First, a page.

What Happens After Failure on Main Street


What Happens After Failure on Main Street

Photograph by Daniel Acker/Bloomberg

Heidi Ganahl was planning her first business in 1994 when her husband of two years was killed in a plane crash. Grieving and “an emotional mess,” Ganahl took the $1 million insurance settlement from the accident and used it to start two businesses over the next six years. Both her startups—an infant bedding catalog and a money management advisory—failed. “I’m very entrepreneurial and visionary, but I got sidetracked,” says Ganahl, now 45, of Denver.

According to the U.S. Bureau of Labor Statistics, only half of all startups survive past their five-year anniversary. The other half shut their doors—either through a sale, an acquisition, or a failure. Although there are myriad how-to guides to business success, coping with failure is typically isolating, uncharted territory. “People don’t like to contemplate failure,” says Paul Carroll, author of Billion-Dollar Lessons: What You Can Learn from the Most Inexcusable Business Failures of the Last 25 Years. “They know it’s out there, but they’d much rather picture themselves winning the gold medal than falling on their faces because they didn’t tie their shoelaces or train properly.

While nobody likes failure, it is tolerated more often in tech startup cultures, like Silicon Valley, where some “noble failures” are looked on almost as badges of honor, Carroll says. In those environments, “it’s OK to fail a couple times, or even three times or more because you [might] have that one big success.” On Main Street, where startups are not funded by venture capital but by friends and family, failures are more often stigmatized. And they are often more devastating, because they may represent an entrepreneur’s only shot at success, Carroll says.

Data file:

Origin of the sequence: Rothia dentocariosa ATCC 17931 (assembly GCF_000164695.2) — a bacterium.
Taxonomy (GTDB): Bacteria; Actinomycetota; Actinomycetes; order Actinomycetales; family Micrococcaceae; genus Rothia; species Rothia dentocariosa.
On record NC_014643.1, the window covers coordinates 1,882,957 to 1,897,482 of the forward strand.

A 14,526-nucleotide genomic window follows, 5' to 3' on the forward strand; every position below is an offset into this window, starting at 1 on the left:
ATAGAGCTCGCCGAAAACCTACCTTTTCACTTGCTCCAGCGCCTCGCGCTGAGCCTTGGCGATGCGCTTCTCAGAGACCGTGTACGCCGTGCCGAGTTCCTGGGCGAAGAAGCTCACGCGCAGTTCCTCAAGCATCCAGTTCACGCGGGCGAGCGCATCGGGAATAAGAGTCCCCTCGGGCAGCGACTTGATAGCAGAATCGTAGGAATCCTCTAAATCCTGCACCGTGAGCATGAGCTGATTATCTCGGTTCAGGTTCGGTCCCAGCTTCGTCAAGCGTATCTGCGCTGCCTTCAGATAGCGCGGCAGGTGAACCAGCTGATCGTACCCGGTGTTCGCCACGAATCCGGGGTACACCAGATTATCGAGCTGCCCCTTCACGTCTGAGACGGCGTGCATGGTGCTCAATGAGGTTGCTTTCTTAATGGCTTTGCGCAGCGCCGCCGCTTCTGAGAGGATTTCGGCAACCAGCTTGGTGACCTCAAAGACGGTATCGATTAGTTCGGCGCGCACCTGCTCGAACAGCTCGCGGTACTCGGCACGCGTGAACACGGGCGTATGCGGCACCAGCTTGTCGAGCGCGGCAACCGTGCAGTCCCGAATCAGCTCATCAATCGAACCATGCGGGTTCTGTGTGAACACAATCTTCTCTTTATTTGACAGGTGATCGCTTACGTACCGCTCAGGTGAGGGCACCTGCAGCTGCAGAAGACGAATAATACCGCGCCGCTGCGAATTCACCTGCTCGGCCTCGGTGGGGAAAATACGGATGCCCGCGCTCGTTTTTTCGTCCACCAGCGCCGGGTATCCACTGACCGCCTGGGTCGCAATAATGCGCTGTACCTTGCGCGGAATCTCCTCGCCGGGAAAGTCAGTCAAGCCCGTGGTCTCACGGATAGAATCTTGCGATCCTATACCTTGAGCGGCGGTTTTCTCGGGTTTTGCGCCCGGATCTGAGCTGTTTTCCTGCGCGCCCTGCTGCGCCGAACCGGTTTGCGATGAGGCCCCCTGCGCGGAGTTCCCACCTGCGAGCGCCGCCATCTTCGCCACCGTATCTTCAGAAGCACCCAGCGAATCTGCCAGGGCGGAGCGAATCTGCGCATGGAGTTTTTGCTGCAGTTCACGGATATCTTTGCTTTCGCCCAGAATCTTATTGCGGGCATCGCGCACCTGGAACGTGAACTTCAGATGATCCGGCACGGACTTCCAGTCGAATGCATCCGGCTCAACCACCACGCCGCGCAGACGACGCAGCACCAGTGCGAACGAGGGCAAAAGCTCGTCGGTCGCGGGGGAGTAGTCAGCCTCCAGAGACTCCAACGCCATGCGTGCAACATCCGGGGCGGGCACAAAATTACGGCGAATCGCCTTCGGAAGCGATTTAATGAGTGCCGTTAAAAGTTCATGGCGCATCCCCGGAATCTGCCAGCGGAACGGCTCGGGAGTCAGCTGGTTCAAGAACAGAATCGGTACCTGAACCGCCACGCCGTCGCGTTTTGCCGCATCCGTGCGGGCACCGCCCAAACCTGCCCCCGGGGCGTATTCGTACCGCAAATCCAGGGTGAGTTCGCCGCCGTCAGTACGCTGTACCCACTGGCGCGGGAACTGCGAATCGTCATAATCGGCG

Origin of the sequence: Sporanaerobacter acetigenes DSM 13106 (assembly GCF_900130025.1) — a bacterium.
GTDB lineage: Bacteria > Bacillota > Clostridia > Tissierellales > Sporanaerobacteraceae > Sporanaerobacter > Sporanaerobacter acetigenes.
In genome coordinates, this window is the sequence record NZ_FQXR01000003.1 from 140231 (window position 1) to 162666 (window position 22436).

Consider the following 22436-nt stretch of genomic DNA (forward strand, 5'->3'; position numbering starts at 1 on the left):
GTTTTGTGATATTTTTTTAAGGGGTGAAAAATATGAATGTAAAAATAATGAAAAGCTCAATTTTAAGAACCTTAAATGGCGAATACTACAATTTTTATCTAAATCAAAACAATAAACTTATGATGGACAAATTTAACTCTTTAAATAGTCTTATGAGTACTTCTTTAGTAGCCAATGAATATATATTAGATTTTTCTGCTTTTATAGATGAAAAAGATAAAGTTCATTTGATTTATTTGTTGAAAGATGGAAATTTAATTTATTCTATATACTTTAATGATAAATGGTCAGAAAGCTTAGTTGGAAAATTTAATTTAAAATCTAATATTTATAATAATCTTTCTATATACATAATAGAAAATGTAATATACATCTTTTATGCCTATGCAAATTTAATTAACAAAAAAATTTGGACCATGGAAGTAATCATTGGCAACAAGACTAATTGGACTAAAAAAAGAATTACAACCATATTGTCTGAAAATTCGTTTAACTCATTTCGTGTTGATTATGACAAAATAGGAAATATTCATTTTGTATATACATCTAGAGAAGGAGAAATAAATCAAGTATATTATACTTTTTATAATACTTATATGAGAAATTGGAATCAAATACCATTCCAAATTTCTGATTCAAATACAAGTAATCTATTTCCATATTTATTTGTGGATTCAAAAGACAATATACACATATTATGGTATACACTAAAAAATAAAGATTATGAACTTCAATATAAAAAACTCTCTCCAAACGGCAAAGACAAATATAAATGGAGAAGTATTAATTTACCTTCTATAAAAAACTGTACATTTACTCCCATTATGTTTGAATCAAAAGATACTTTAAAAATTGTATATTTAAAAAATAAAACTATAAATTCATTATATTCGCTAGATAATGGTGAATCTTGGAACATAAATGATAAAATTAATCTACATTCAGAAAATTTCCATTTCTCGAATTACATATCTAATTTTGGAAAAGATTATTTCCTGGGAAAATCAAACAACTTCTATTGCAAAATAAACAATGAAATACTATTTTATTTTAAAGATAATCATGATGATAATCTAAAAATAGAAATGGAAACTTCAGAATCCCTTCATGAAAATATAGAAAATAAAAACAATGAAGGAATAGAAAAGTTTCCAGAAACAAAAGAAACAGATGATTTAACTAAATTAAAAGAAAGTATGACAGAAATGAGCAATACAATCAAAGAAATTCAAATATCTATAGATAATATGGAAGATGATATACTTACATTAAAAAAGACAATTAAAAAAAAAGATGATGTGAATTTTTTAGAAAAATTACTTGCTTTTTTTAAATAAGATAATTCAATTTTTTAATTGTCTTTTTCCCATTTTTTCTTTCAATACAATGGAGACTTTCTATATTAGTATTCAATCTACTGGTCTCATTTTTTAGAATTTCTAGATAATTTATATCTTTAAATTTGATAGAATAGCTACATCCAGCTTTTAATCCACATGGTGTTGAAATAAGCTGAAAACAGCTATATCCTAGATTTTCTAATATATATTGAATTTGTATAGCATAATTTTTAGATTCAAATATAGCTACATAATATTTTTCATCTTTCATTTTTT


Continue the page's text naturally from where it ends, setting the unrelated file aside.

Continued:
Ganahl’s third try at entrepreneurship succeeded: She’s the chief executive officer of Camp Bow Wow, a $7.5 million dog day-care and training franchise she opened in 2000 with the $83,000 that remained of her settlement. Like Ganahl, many successful business owners point to multiple busts in their pasts. A 2008 Harvard Business School working paper (PDF) on persistence among venture-capital-backed entrepreneurs shows first-timers “have only an 18 percent chance of succeeding and entrepreneurs who previously failed have a 20 percent chance of succeeding.”

Of course, there’s no denying that failure hurts. Joe Nicassio says he went into a deep depression after his software training business went belly-up in the 1990s. “I was underwater $250,000, I had liquidated my investments, and I had this huge debt cloud over my head,” the 51-year-old Upland (Calif.) man recalls. He used the painful experience to inform his current venture as a startup marketing coach and “business mechanic.” He says, “I am an expert at what not to do.”